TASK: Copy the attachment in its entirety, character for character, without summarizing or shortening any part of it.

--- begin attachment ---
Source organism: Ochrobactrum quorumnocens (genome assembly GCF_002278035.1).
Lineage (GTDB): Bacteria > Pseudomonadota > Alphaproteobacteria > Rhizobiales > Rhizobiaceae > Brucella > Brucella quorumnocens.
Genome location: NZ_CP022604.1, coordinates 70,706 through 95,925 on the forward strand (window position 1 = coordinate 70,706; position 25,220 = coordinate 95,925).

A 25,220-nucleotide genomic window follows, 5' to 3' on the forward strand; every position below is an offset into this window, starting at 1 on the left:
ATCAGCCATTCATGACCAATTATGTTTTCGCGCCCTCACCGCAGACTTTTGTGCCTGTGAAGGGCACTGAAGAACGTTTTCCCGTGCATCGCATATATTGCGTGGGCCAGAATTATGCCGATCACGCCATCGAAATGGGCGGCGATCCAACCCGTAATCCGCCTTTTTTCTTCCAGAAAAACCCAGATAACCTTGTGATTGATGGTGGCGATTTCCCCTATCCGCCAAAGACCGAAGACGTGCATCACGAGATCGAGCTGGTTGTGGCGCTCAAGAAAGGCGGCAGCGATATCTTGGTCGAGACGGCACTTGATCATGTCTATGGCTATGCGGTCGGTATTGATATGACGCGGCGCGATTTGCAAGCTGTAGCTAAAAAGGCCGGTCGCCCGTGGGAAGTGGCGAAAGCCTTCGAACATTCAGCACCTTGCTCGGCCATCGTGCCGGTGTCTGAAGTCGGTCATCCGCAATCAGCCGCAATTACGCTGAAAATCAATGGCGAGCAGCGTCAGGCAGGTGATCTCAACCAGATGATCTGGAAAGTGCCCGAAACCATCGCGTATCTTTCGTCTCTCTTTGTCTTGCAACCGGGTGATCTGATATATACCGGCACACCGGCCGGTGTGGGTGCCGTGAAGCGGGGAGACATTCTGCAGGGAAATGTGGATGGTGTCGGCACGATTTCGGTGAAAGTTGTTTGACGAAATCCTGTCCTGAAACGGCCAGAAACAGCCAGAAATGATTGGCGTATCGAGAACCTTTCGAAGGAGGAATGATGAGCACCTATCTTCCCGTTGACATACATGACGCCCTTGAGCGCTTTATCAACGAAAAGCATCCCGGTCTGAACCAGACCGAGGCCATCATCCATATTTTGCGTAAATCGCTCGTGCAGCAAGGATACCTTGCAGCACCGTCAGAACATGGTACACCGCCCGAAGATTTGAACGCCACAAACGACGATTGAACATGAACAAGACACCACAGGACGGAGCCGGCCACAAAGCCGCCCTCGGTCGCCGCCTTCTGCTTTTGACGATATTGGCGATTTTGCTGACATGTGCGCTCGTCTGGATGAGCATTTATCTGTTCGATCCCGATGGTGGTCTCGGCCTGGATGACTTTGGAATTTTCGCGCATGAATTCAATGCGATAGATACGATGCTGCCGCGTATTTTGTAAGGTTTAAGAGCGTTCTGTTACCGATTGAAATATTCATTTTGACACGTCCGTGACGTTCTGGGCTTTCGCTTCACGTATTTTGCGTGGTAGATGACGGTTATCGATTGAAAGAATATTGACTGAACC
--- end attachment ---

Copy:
Source organism: Ochrobactrum quorumnocens (genome assembly GCF_002278035.1).
Lineage (GTDB): Bacteria > Pseudomonadota > Alphaproteobacteria > Rhizobiales > Rhizobiaceae > Brucella > Brucella quorumnocens.
Genome location: NZ_CP022604.1, coordinates 70,706 through 95,925 on the forward strand (window position 1 = coordinate 70,706; position 25,220 = coordinate 95,925).

A 25,220-nucleotide genomic window follows, 5' to 3' on the forward strand; every position below is an offset into this window, starting at 1 on the left:
ATCAGCCATTCATGACCAATTATGTTTTCGCGCCCTCACCGCAGACTTTTGTGCCTGTGAAGGGCACTGAAGAACGTTTTCCCGTGCATCGCATATATTGCGTGGGCCAGAATTATGCCGATCACGCCATCGAAATGGGCGGCGATCCAACCCGTAATCCGCCTTTTTTCTTCCAGAAAAACCCAGATAACCTTGTGATTGATGGTGGCGATTTCCCCTATCCGCCAAAGACCGAAGACGTGCATCACGAGATCGAGCTGGTTGTGGCGCTCAAGAAAGGCGGCAGCGATATCTTGGTCGAGACGGCACTTGATCATGTCTATGGCTATGCGGTCGGTATTGATATGACGCGGCGCGATTTGCAAGCTGTAGCTAAAAAGGCCGGTCGCCCGTGGGAAGTGGCGAAAGCCTTCGAACATTCAGCACCTTGCTCGGCCATCGTGCCGGTGTCTGAAGTCGGTCATCCGCAATCAGCCGCAATTACGCTGAAAATCAATGGCGAGCAGCGTCAGGCAGGTGATCTCAACCAGATGATCTGGAAAGTGCCCGAAACCATCGCGTATCTTTCGTCTCTCTTTGTCTTGCAACCGGGTGATCTGATATATACCGGCACACCGGCCGGTGTGGGTGCCGTGAAGCGGGGAGACATTCTGCAGGGAAATGTGGATGGTGTCGGCACGATTTCGGTGAAAGTTGTTTGACGAAATCCTGTCCTGAAACGGCCAGAAACAGCCAGAAATGATTGGCGTATCGAGAACCTTTCGAAGGAGGAATGATGAGCACCTATCTTCCCGTTGACATACATGACGCCCTTGAGCGCTTTATCAACGAAAAGCATCCCGGTCTGAACCAGACCGAGGCCATCATCCATATTTTGCGTAAATCGCTCGTGCAGCAAGGATACCTTGCAGCACCGTCAGAACATGGTACACCGCCCGAAGATTTGAACGCCACAAACGACGATTGAACATGAACAAGACACCACAGGACGGAGCCGGCCACAAAGCCGCCCTCGGTCGCCGCCTTCTGCTTTTGACGATATTGGCGATTTTGCTGACATGTGCGCTCGTCTGGATGAGCATTTATCTGTTCGATCCCGATGGTGGTCTCGGCCTGGATGACTTTGGAATTTTCGCGCATGAATTCAATGCGATAGATACGATGCTGCCGCGTATTTTGTAAGGTTTAAGAGCGTTCTGTTACCGATTGAAATATTCATTTTGACACGTCCGTGACGTTCTGGGCTTTCGCTTCACGTATTTTGCGTGGTAGATGACGGTTATCGATTGAAAGAATATTGACTGAACC